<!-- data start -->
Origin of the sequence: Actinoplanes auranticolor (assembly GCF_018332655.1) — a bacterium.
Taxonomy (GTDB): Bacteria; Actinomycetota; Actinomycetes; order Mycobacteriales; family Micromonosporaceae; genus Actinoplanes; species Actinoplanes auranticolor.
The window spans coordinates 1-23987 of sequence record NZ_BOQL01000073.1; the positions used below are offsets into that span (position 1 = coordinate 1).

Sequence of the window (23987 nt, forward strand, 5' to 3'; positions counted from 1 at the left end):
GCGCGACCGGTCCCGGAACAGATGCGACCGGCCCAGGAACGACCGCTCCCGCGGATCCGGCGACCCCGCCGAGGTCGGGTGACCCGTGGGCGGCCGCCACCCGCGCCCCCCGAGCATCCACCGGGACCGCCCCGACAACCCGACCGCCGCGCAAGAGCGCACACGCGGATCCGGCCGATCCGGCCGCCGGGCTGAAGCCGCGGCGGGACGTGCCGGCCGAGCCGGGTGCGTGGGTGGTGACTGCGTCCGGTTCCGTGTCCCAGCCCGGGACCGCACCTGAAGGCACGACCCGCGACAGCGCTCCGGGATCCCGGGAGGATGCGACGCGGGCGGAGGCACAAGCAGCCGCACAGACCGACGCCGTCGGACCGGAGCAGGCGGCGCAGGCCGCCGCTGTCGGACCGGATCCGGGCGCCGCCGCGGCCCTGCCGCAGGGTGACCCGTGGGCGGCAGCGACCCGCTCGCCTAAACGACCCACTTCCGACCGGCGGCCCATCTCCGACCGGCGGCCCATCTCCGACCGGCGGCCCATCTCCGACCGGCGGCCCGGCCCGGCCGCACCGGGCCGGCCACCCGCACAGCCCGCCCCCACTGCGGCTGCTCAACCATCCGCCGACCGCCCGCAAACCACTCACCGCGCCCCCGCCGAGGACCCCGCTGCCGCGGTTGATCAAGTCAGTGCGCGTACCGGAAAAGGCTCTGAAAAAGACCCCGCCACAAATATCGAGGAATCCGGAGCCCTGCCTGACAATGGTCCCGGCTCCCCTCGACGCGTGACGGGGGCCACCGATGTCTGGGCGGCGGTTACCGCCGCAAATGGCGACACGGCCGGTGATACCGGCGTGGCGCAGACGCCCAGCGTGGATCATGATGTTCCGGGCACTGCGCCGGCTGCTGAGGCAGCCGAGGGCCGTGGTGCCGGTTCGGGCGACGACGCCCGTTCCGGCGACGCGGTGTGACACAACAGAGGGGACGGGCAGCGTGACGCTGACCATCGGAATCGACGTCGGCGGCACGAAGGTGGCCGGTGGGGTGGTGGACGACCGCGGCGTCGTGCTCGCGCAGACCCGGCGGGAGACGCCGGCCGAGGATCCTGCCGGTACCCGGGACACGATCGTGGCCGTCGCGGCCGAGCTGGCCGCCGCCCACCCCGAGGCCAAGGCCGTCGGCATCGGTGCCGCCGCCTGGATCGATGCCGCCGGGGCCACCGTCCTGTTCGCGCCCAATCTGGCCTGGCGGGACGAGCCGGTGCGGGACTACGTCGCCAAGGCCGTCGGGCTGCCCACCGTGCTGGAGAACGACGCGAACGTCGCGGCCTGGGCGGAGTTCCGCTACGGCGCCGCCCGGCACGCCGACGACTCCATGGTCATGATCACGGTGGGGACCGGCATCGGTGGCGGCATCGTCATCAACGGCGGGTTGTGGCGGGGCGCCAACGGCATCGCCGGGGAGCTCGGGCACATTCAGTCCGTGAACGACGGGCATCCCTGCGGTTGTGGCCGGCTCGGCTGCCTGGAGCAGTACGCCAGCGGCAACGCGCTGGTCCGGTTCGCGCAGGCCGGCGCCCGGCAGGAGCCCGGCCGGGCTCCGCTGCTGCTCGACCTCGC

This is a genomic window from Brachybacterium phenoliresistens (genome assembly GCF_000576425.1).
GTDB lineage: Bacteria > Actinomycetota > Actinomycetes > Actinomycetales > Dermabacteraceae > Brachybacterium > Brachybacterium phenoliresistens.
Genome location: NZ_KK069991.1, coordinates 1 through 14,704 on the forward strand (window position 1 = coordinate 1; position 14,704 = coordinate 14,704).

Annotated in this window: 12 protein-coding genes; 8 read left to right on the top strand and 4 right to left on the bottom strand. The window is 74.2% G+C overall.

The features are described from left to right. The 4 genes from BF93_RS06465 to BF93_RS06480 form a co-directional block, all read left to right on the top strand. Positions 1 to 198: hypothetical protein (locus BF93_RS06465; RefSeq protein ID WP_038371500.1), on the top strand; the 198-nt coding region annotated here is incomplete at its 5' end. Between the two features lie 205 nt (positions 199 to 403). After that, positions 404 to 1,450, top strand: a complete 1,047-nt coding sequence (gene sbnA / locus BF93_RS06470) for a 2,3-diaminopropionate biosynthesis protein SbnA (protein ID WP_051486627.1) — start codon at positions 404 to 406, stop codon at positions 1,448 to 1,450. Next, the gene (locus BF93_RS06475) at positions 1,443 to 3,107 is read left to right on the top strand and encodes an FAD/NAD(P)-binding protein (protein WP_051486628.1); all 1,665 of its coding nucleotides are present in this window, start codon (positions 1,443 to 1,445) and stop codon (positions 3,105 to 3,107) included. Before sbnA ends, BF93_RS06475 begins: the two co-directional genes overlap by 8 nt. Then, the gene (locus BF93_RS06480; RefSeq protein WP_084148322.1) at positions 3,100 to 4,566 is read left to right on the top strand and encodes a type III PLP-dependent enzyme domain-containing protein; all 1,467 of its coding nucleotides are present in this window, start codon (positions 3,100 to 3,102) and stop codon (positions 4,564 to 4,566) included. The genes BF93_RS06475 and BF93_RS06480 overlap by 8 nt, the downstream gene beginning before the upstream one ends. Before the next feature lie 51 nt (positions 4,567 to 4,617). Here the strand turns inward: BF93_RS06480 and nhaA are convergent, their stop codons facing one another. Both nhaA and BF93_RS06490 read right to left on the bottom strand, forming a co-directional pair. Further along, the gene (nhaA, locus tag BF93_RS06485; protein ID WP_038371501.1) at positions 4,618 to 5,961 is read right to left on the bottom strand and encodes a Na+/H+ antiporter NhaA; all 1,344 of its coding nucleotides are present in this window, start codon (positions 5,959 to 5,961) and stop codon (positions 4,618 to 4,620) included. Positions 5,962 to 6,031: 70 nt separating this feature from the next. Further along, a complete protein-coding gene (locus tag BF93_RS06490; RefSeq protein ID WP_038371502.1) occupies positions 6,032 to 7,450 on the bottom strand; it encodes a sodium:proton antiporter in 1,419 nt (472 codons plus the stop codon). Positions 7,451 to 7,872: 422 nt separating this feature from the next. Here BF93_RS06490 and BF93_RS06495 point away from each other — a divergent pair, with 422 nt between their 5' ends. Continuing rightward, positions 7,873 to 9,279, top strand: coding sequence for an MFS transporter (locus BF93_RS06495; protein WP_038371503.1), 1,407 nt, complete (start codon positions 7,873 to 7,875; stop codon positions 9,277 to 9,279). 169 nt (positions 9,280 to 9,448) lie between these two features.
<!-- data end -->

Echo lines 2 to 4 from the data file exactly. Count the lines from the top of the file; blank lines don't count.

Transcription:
Taxonomy (GTDB): Bacteria; Actinomycetota; Actinomycetes; order Mycobacteriales; family Micromonosporaceae; genus Actinoplanes; species Actinoplanes auranticolor.
The window spans coordinates 1-23987 of sequence record NZ_BOQL01000073.1; the positions used below are offsets into that span (position 1 = coordinate 1).

Sequence of the window (23987 nt, forward strand, 5' to 3'; positions counted from 1 at the left end):